A proposed merger that is reportable to the agencies under the Hart-Scott-Rodino Act and likely to have an anticompetitive effect in a relevant labor market is also likely to have an anticompetitive effect in a relevant product market. The labor market effects of hospital mergers found by Prager and Schmitt only occurred in very highly concentrated labor markets with only around three hospitals premerger. FTC would surely challenge such a merger irrespective of any labor market effects. The additional review is unnecessary as FTC’s recent challenge of the Lifespan/Care New England merger in Rhode Island demonstrates. While there was evidence that this proposed hospital merger may have labor market effects, FTC successfully blocked the merger based only on the expected product market effects. Evaluating mergers for labor market effects is unnecessary and costly for both firms and the agencies. The current merger guidelines adequately address competition concerns in input markets, so any contemplated revision to the guidelines should not incorporate a “framework to analyze mergers that may lessen competition in labor markets.”
Raise the Minimum Wage
Given that the minimum wage, currently at $7.25 per hour, has not been increased since 2009, a clear solution to improving outcomes for low-skill workers is to raise it. Congress should at least be able to agree to restore its real purchasing power and include an automatic inflation adjustment to increase the minimum wage annually. This would help boost productivity but have no net negative effect on overall jobs.
Market power is a problem in labor markets, but this is largely due to labor market frictions and not labor market concentration. Moreover, simply asserting that workers obtain lower wages than they might otherwise get in a more competitive market is only the first half of the analysis. The entire Biden administration approach to competition assumes that the trade-off is between workers and capital. In reality, given that the rate of nonfinancial domestic profits is stable—or even lower in the last half of the 2010s than it was in the 1960s—it’s clear that increased productivity did not go to profits but to lower prices, which is reflected in higher purchasing power.
Labor markets are not highly concentrated, nor is labor market concentration increasing. The decline in the labor share of national income is primarily due to rising home and apartment values and not increased labor market concentration.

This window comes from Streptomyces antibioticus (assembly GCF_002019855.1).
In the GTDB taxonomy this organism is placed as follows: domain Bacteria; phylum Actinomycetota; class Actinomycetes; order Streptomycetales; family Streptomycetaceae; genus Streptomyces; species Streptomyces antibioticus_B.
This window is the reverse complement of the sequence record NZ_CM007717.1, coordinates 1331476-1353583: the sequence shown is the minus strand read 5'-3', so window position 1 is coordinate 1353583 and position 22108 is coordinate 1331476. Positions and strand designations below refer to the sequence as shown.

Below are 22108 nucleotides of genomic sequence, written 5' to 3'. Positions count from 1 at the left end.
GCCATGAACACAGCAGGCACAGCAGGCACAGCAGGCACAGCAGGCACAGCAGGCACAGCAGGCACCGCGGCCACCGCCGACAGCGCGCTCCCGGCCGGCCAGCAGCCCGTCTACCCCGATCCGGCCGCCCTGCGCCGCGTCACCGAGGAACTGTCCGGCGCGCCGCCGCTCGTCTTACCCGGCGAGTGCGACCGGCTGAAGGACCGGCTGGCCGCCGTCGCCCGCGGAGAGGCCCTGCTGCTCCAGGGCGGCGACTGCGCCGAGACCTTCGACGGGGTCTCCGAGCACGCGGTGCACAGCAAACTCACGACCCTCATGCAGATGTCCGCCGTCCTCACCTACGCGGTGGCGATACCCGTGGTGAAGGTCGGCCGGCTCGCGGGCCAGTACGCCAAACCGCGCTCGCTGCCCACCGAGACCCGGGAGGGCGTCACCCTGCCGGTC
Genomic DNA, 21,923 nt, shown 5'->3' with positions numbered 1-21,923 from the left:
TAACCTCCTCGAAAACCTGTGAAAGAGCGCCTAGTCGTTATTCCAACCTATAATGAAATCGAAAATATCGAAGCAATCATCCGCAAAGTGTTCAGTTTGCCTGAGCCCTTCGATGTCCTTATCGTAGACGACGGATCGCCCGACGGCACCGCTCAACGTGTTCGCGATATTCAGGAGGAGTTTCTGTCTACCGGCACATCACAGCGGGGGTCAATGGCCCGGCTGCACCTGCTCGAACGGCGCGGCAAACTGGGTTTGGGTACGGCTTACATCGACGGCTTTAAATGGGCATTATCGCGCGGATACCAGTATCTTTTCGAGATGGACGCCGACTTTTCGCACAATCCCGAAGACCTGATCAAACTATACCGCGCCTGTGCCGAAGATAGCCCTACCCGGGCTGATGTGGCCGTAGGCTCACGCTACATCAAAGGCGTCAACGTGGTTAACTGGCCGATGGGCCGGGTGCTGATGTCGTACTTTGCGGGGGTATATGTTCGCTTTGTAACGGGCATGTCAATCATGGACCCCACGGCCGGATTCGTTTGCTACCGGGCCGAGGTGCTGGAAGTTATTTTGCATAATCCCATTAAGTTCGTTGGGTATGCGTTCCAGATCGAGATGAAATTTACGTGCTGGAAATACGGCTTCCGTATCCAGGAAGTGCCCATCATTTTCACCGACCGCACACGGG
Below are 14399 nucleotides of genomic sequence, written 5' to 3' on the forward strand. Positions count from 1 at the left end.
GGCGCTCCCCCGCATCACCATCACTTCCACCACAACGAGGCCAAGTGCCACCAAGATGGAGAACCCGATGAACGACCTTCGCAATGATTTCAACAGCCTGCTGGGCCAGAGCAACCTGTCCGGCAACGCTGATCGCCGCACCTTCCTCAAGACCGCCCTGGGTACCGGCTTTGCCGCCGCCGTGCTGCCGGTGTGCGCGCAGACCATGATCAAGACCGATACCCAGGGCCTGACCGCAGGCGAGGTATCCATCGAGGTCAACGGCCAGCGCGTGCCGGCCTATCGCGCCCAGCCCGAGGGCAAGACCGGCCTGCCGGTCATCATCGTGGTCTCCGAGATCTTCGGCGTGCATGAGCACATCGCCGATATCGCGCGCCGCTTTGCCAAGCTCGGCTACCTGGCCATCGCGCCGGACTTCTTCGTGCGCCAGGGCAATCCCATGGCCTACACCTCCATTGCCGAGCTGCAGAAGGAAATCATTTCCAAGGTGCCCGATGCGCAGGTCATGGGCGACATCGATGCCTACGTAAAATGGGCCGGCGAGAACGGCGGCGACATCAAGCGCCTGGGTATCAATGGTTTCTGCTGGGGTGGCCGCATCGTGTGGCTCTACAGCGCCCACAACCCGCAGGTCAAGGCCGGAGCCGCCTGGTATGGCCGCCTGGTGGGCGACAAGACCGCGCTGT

To improve worker wages, policymakers should focus on reducing labor market frictions and improving worker bargaining power rather than adopting misguided policies aimed at reducing concentration.
About the Author
Dr. Julie Carlson is associate director of ITIF’s Schumpeter Project on Competition Policy. She is an expert in competition and innovation policy and has published on these issues in academic journals, presented her research at academic conferences, and participated in expert panels.
Prior to joining the ITIF, Julie worked for 14 years in the Bureau of Economics at the Federal Trade Commission where she assisted with anticompetitive conduct investigations of technology firms, participated in agency advocacy, and contributed to agency reports including the FTC report on patent assertion entity activity. During her time at FTC, she also severed as an advisor to BE Director Marta Wosinska, Chairman Joseph Simons, and Commissioner William Kovacic. Before joining FTC, Julie was an assistant professor of economics at Trinity University in San Antonio, TX. She received her Ph.D. in economics from Michigan State University.
The Information Technology and Innovation Foundation (ITIF) is an independent, nonprofit, nonpartisan research and educational institute focusing on the intersection of technological innovation and public policy. Recognized by its peers in the think tank community as the global center of excellence for science and technology policy, ITIF’s mission is to formulate and promote policy solutions that accelerate innovation and boost productivity to spur growth, opportunity, and progress.
U.S. President, Executive Order, “Promoting Competition in the American Economy, Executive order 14036 of July 9, 2021,” Federal Register Vol. 86, no. 132 (July 14, 2021): 36999,
U.S. Department of the Treasury, “The State of Labor Market Competition,” March 7, 2022, i-ii, .
Matt Stoller, “Monopolies Take a Fifth of Your Wages,” BIG Newsletter, March 7, 2022, .
David Berger et al., “Labor Market Power,” NBER Working Paper, no. 25719 (March 2019): 41–42, http://www.nber.org/papers/w25719.
Kevin Rinz, “Labor Market Concentration, Earnings Inequality, and Earnings Mobility,” CARRA Working Paper Series, no. 2018–10 (September 2018): 16, https://www.census.gov/library/working-papers/2018/adrm/carra-wp-2018-10.html.
Ibid., 15; Esteban Rossi-Hansberg et al., “Diverging Trends in National and Local Concentration,” NBER Working Paper, no. 25066 (September 2018): 9, https://www.nber.org/papers/w25066.
Jose Azar et al., “Labor Market Concentration,” Journal of Human Resources 57(S) (April 2022): S167–99, http://jhr.uwpress.org/content/57/S/S167.full.pdf+html.
Bureau of Labor Statistics, “National Occupational Employment and Wage Estimates,” May 2020, .
U.S. Department of the Treasury, “The State of Labor Market Competition,” 20.
Maureen Ohlhausen, “Advancing Economic Liberty,” George Mason Law Review’s 20th Annual Antitrust Symposium, February 23, 2017, .